Because trade skills fall under the umbrella of the labor department, Ag Secretary Sonny Perdue and Labor Secretary Alexander Acosta reached an agreement to shift the responsibility for the program.

Riesen expressed concerns about the departure of a major employer in the area.

“This kills our little town,” Riesen said. “I don’t like government waste when it comes to spending, but I think this is a very good program and has done a lot of good for the community and the kids and the forest.

“Between the (Crow Butte) Uranium Mine and this, we can’t lose any more good employers in the region,” he said.

Salaries for Pine Ridge Job Corps employees alone amount to $4.1 million annually, and assuming that half of that is invested into the local economy, the spin-off revenue generates roughly $12.5 million for the local economy in Chadron and the surrounding communities.

In addition, the soon-to-be laid off employees — some of whom are military veterans — would be forced to relocate if they wished to continue federal service, meaning that their spouses who are employed in value-added positions in the community, as well as their children who are enrolled in local school districts, would leave town with them.

If former employees leave our community, they will likely take entire families. There is not a business in this community that will not feel the loss of 50 families leaving the community, Bannan said.

“This is a tremendous loss for our community,” Bannan said Wednesday. “It’s a program that has been in our community for a long time and has done a lot of good work.”

Bannan said that in his time on the city council, a number of projects would have been possible without the help of Job Corps students.

“They’ve done a lot of work for the city that has allowed us to stretch our dollars,” he said.

Bannan said that Job Corps students have also been active volunteers in the community, from coaching youth soccer to helping with the community’s annual Fur Trade Days celebration. In 2019 so far, Job Corps has accomplished more than 30 projects in the region, accumulating 14,779 hours.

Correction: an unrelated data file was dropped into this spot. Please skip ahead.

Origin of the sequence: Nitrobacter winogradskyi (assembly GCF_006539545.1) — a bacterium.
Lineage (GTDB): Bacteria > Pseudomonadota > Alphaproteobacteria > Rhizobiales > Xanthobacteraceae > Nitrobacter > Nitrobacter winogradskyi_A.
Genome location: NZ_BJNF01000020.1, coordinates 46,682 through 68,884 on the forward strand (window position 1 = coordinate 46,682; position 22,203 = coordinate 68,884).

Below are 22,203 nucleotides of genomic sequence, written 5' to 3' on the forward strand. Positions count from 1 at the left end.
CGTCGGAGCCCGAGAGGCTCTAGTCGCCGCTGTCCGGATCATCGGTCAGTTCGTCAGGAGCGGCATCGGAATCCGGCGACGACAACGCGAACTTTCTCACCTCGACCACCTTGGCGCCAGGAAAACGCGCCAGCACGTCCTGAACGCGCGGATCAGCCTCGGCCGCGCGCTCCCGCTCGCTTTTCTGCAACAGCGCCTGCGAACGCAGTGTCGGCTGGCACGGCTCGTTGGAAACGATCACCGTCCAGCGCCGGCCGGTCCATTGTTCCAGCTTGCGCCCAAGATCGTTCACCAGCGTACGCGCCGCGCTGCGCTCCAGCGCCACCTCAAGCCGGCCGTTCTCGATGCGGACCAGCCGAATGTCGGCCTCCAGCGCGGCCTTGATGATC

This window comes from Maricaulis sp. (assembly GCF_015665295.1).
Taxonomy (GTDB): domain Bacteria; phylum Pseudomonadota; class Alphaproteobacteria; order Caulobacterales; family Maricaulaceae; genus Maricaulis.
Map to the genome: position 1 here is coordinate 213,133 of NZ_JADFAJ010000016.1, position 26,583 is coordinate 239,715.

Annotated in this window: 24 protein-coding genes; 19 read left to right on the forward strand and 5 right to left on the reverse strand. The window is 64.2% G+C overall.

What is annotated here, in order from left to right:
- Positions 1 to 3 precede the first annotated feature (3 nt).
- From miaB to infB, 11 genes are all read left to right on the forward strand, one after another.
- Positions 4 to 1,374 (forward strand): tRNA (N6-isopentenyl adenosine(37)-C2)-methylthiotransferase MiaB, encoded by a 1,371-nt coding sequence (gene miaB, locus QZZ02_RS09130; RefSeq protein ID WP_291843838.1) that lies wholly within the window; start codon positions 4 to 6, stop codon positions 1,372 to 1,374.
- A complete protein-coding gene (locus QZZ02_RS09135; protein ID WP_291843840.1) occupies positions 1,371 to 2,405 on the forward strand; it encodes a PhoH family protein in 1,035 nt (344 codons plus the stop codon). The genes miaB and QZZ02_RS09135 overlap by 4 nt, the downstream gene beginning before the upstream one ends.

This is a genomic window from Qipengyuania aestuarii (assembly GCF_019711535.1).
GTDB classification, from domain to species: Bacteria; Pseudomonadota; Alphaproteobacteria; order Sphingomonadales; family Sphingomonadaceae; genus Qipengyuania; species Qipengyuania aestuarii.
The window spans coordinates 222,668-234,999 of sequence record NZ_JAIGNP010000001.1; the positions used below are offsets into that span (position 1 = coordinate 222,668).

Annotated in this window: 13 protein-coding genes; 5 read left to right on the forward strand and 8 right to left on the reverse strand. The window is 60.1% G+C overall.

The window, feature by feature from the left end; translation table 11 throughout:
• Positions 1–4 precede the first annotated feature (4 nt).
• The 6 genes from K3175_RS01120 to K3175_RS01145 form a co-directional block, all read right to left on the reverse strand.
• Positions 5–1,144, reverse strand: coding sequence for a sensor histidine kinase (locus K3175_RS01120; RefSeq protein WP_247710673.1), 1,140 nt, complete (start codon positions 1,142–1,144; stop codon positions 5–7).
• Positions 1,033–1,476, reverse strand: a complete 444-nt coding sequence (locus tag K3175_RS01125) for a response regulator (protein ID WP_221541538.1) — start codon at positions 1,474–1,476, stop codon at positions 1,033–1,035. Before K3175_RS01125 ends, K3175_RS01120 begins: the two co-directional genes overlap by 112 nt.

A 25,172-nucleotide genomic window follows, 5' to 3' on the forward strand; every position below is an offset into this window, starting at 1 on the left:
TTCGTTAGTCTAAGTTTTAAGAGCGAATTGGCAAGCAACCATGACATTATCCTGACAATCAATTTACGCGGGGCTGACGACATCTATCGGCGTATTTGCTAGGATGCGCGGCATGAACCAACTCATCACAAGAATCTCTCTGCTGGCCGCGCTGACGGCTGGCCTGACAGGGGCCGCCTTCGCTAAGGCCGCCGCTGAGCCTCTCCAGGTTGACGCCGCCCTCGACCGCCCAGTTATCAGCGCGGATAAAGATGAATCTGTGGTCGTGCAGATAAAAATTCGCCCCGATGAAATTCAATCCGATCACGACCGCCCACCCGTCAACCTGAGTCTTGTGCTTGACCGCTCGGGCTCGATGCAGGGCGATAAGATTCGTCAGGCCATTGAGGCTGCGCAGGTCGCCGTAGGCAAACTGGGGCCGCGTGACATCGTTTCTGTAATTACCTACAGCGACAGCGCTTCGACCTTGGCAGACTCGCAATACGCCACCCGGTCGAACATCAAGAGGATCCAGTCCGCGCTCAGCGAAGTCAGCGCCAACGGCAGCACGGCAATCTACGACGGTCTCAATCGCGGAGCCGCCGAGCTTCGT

“I think this whole move is just misguided,” he said. “While the actual career and trade training has a home under the Labor Department would make sense, farming (Job Corps) out to a for-profit contractor means we lose all of those jobs.

“We’ll get a lowest bidder contractor who is going to hire at the lowest rate they can and charge the government the most they can and pocket the rest, and all of the community service, the volunteerism and the good jobs are going to dry up.


So far, only one Job Corps center has been spared from the chopping block. The Anaconda, Montana, Job Corps Training Center will remain open and maintain its 63 staffers after Montana Republican Sen. Steven Daines personally lobbied President Donald Trump to keep the center from closing. Some had asked if Daines could stop the closure of one Jobs Corps in Montana, why could Nebraska’s Senate delegation not do the same?

Montana’s entire congressional delegation, including Conservative Republican Rep. Greg Gianforte, have voiced opposition to the closures, and the state’s other Senator, Democrat Jon Tester, has introduced legislation to halt the transfer of Job Crops from the Forest Service.

Nebraska’s delegation’s response, however, has been muted.

In statements provided to media earlier in the week, Third District Congressman Adrian Smith and Sen. Deb Fischer, both said that they would “be monitoring” the transition as it unfolds, but offered little in regard to specifics.

Given the lion share of students at Pine Ridge Job Corps who come from the Lincoln and Omaha area, Riesen was asked if he’d attempted to contact Reps. Jeff Fortenberry and Don Bacon.

“We’ve tried,” Riesen said. “But they won’t even let you email them unless you live in their district.”